TCO or "Total Cost of Ownership" is a notion that one can calculate (with some accuracy) the complete cost of owning something, including all the weird side effects of acquiring and owning that thing.

For example, I can by a new 3.2GHz notebook for $2,000 and it comes with Windows XP. But odds are that I'll spend 20 hours in the first year dealing with device drivers, spyware, and viruses. If I value my time at $50/hour, then the total cost of owning that notebook for the first year is actually $3,000.

Then I'd take that number and compare it to the Powerbook I was thinking of getting. It'll cost me $2,600 and have a "slower" CPU, but I'll only spend 2 hours screwing around with it in the first year figuring out why my scanner doesn't work when I plug it in. That puts the total cost of the Powerbook at $2,700 in the first year.

Anyway, you get the idea. It's why we think about maintenance costs and gas mileage when looking at car's sticker price. We want to know which car is cheaper in the long run.

(Those numbers are completely made up. If they were real, the "cost" of spyware and viruses would probably be higher.)

IT organizations often use TCO numbers as way to justify inflicting poor technology choices upon those they exist to serve (or abuse, as the case may be).

"But this saves the company money."

Often times, organizations try to take TCO driven decision making to the extreme and mandate a single standard for this or that. My previous employer was, unsurprisingly, good at that too. In fact, at my old job we often referred to "The Cost of Being Different" (TCBD?). It was used to win arguments and sometimes short-circuit groups who began to stray from the heard and look at software that was not on the "approved" list, regardless of their reasons for doing so.

In theory, this all works well form a high-level organizational point of view. But if you ever venture down the ranks and ask to folks who must live with the results of TCO and/or "standardize at all costs" decision making, the tone of the discussion changes quite a bit.

We need a way to quantify the negative effect that these decisions often have on the day to day folks (who'd rather be left alone to get their jobs done). The pain they endure. The countless hours spent fighting with a technological choice that was clearly not optimal. The effort required to work around product glitches or to bring in a replacement "under the radar" and keep it there.

I think this should be the TPU or Total Pain of Using.

I have no idea how to setup the scale and ultimately convert it into a dollar figure (because that's all the CTO and board of directors seem to give a shit about), but it'd be worthwhile to compare the relative TPU of "similar" products, I think.

Hmm. I guess TPU could also mean "total pain units." That'd be just as accurate in many cases.

Posted by jzawodn at August 16, 2004 01:52 PM

Reader Comments
# havoc said:

You'd have to look at it as an extension of ergonomics . Maybe someday it will split into it's own specialty, "Zawodnometrics?"

Anyway, it should be possible to measure some important things:
- how much time is spent fighting with the wrong technology vs. time required using the right technology for a given job.
- amount of time burned as employees evade a given task made particularly painful by poor technology choices.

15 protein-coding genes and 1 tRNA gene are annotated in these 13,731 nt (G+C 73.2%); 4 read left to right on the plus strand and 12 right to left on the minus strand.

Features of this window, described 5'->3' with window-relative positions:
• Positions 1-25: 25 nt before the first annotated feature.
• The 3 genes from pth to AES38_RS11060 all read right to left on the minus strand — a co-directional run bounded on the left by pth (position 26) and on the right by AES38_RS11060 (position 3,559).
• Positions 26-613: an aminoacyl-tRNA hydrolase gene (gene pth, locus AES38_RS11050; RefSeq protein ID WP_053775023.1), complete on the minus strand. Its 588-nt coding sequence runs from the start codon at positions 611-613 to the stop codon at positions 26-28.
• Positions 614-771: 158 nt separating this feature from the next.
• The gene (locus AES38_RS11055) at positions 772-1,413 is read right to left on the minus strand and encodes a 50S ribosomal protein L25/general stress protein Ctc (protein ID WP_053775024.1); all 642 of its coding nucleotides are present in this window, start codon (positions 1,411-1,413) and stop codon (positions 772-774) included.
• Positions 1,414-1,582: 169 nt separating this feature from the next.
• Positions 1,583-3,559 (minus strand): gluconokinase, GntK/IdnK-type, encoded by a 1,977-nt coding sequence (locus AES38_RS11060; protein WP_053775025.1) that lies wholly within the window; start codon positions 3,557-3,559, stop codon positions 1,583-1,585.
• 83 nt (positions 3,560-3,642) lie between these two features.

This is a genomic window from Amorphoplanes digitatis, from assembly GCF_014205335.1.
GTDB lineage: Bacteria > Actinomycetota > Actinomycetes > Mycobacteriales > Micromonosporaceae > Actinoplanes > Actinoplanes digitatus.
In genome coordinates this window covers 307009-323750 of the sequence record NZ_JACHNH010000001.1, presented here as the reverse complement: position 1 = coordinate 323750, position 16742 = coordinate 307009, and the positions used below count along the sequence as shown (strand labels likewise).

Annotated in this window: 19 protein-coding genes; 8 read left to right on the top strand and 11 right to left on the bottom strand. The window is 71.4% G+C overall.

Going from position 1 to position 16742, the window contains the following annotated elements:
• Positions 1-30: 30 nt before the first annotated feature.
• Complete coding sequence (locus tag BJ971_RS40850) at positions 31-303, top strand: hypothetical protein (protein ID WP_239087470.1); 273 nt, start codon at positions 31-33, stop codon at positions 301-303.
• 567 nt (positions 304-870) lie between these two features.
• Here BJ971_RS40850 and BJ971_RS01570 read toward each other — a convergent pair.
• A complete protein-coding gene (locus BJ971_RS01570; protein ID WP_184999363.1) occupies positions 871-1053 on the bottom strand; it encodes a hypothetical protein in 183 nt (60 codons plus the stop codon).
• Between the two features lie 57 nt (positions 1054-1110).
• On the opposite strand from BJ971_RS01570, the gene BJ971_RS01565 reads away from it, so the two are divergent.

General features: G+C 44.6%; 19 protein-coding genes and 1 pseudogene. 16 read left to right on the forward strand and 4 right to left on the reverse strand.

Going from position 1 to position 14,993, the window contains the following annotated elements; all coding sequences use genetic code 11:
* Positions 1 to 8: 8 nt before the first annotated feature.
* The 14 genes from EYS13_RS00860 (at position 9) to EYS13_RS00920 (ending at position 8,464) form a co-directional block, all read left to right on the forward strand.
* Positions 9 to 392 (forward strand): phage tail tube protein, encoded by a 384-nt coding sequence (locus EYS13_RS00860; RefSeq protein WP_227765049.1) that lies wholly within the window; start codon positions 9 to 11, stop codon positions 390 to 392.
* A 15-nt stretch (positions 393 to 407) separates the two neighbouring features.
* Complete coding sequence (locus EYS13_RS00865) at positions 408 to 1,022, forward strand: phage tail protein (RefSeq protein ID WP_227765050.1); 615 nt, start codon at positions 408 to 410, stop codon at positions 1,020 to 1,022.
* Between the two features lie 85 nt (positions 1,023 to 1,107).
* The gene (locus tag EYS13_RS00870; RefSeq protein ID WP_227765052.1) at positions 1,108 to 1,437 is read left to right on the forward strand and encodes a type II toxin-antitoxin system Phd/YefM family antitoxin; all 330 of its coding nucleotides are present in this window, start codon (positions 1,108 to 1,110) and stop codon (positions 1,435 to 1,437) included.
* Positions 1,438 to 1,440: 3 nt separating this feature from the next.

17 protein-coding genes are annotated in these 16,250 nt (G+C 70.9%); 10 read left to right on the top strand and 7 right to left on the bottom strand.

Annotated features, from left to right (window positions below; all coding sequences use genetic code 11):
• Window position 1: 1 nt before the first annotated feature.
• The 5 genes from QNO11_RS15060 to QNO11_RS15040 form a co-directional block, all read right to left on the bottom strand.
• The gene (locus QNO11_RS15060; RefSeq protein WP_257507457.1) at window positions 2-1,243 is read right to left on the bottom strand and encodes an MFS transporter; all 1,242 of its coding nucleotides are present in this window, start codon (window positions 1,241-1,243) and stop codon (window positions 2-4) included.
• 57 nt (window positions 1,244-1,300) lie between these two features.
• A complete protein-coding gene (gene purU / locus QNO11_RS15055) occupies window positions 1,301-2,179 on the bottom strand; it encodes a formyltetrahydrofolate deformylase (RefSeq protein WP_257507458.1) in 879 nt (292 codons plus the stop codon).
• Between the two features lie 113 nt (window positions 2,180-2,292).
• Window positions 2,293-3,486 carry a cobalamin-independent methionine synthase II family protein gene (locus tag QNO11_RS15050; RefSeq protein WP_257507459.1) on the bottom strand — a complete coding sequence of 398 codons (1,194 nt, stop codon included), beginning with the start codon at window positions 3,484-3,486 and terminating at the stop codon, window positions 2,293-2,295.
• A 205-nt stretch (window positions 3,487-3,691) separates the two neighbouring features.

- number of ancillary coworkers' hours consumed for the employee primarily responsible for the task to be completed due to poor technology choices and resulting distribution of burden.

Others should be able to help fill in the blanks.

In my experience, TCO is ONLY used in the making of the purchase in so much as it can be used to steer the decision in the direction of the predetermined choice of the supervising manager. Once the purchase is in place, none of the rest matters. Most small companies (250 of fewer employees) don't take into account the cost of employee time. If a salaried employee has to work 20 hours per week overtime to complete 30 hours per week of work, they really don't care if the other 10 hours could have been put to profitable use.

Go figure.

on August 16, 2004 07:47 PM
# justin said:

funny you should mention TCO Jeremy. Immunity Security posted a slightly tongue-in-cheek look at Windows Total Cost Of 0wnership (thats a zero at the start - geddit?)

You can grab the PDF report from

on August 17, 2004 07:43 AM
# Philip Tellis said:

CTO is an anagram of TCO

on August 18, 2004 02:46 AM
# said:

TCO (as a term) isn't used much anymore thanks to the legal departments of big companies.

To compute true TCO you'd need to know the cost of electricity + replacement batteries + (optionally) extended warranty + a myriad of costs that are difficult to compute (and vary by geography).

Yahoo now uses the term COO = Cost Of Ownership.
If you need more info on this, speak with someone from Michael Callahan's office.

on August 18, 2004 06:36 AM
# Steve Friedl said:

Yah, but what about the time you spend porting software to an obscure platform that about 7 people use, when you could find easy (and good) alternatives that are already prebuilt for the more popular platform.

What about the (hard-to-quantify) costs of having to live with less-desirable software because your first choice is simply not available on your platform?

There are a lot more "costs" than at first meet the eye.

on August 18, 2004 06:46 AM
# Norman Walsh said:

Does "straying from the heard" mean going to a quiet room? :-)

I think you meant "herd".

As far as laptop TCO goes, I find that I fiddle with Debian on my laptop with remarkable infrequency. Except for running apt-get upgrade occasionally which has only once let me down. (Badly, I'll grant you, but still it was only once.)

on August 19, 2004 07:44 AM
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